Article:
If Mickey Rooney’s yellow-face disgrace as Mr. Yunioshi would have pushed Breakfast at Tiffany’s over the color line in 1961, according to the Academy’s concept of representation and inclusion, then clearly recent flashpoints for #OscarsSoWhite protests, such as Green Book (2018), La La Land (2017), and The Help (2011), would ace the new diversity checklists. These criteria ignore powerful criticisms that the industry voraciously appropriates black stories and then contorts them into clichéd, self-congratulatory tales about white saviors—who, for instance, rescue Black women from Jim Crow racism or who purify jazz music cleansed of African-American identity. “Film and television have always been contested and negotiated endeavors,” writes Racquel Gates on The Problem With ‘Anti-Racist’ Movie Lists, “histories that society is doomed to repeat because white people refuse to sit with the discomfort and complexity of its past.” Diversity and inclusion checklists, like anti-racist movie lists, are devised to placate the racial anxieties behind an implied white gaze (at the behest of an old-fogey directorate), while whitewashing the entrenched legacies of systemic racism and white supremacy that film storytelling itself too often perpetuates.

As long as films like Dunkirk can clear the bar by employing a Japanese art director while marketing to audiences of color on Facebook (as per Category D: “Audience Development”), the new standards will do little to foster Black artists and other BIPOC voices whose films have been repeatedly denied institutional recognition by the Academy. (Notable 2020 snubs for Best Picture included Jordan Peele’s Us, Boots Riley’s Sorry To Bother You, Chinonye Chukwu’s Clemency, and Mati Diop’s Atlantics.) They will also not change the reality that still in 2020, 84% of the Academy’s voting members are white and 68% male—which itself is a vast improvement from 2014, when it was 94% white, 76% male, and the average voting member was 63 years old.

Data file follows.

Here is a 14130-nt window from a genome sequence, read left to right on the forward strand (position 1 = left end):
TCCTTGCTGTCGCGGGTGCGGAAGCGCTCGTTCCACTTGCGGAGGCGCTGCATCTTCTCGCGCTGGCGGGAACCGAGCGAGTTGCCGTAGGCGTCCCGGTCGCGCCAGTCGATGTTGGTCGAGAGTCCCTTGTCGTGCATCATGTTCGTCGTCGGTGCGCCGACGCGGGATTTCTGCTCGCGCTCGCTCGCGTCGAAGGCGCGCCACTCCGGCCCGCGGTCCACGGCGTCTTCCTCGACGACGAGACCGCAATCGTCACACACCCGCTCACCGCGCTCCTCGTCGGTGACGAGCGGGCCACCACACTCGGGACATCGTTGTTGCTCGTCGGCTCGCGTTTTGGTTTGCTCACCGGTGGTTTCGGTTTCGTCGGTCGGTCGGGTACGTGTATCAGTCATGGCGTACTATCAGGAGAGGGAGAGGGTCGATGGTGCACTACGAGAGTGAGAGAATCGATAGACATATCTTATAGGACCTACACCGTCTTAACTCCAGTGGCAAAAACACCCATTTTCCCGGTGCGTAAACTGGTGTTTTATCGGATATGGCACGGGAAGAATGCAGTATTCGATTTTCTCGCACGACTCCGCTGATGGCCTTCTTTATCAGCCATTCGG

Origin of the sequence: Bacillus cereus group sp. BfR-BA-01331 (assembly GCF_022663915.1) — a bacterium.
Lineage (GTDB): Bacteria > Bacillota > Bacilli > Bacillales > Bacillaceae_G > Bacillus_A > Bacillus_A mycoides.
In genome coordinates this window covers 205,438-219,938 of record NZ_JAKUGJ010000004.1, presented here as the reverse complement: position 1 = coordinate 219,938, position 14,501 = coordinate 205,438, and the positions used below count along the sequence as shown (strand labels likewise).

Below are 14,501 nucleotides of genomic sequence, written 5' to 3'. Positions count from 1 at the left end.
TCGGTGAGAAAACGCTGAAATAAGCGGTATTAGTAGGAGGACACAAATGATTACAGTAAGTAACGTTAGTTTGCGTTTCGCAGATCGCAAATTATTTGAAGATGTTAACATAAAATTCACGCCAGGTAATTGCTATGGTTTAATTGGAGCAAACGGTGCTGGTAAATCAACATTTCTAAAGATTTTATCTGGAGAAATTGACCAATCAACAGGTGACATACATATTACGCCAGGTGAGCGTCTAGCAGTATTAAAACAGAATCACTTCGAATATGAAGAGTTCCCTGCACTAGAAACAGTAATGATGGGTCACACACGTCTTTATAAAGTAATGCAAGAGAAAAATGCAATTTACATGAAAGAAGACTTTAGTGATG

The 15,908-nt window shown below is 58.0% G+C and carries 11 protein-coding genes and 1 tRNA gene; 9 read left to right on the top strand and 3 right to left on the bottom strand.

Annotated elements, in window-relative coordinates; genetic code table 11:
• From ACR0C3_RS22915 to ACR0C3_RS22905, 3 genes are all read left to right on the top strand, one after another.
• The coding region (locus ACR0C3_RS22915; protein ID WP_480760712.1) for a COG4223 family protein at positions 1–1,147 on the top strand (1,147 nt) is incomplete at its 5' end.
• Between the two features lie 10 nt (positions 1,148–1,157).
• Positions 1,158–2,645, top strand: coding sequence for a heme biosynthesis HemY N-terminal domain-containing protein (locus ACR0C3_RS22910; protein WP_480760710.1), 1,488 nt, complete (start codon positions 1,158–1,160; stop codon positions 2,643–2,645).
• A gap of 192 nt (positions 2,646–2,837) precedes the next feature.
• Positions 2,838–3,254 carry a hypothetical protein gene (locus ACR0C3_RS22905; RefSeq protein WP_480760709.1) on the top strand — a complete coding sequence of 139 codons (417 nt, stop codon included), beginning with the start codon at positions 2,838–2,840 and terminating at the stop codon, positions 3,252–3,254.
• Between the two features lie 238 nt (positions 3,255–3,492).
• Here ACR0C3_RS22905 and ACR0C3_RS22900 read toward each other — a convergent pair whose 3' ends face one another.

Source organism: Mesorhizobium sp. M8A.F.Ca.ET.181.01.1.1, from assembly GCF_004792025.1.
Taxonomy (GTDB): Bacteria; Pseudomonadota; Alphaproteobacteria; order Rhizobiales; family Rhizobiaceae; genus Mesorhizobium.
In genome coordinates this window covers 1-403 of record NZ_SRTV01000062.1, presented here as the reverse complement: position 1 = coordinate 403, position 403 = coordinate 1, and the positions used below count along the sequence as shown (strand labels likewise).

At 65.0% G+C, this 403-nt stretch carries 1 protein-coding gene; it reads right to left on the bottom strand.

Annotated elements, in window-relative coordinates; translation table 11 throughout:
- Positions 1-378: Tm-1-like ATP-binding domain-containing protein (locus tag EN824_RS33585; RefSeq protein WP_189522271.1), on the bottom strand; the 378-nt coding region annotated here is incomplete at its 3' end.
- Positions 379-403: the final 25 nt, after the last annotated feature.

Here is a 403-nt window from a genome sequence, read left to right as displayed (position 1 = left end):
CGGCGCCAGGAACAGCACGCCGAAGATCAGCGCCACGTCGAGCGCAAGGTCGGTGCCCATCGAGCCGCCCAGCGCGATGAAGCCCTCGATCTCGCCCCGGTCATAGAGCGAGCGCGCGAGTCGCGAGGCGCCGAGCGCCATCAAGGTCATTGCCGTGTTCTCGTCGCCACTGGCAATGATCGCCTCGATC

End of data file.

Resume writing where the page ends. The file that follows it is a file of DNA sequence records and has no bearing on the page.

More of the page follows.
Simply put, these diversity indulgences are largely a publicity stunt. Their main impact will probably be to scandalize the right and inflame conspiratorial paranoia about “reverse-racism,” the suppression of artistic freedom, and so forth. Beyond that, they’ll be used to exonerate future nominees from accusations of discrimination while providing cover for the Academy itself.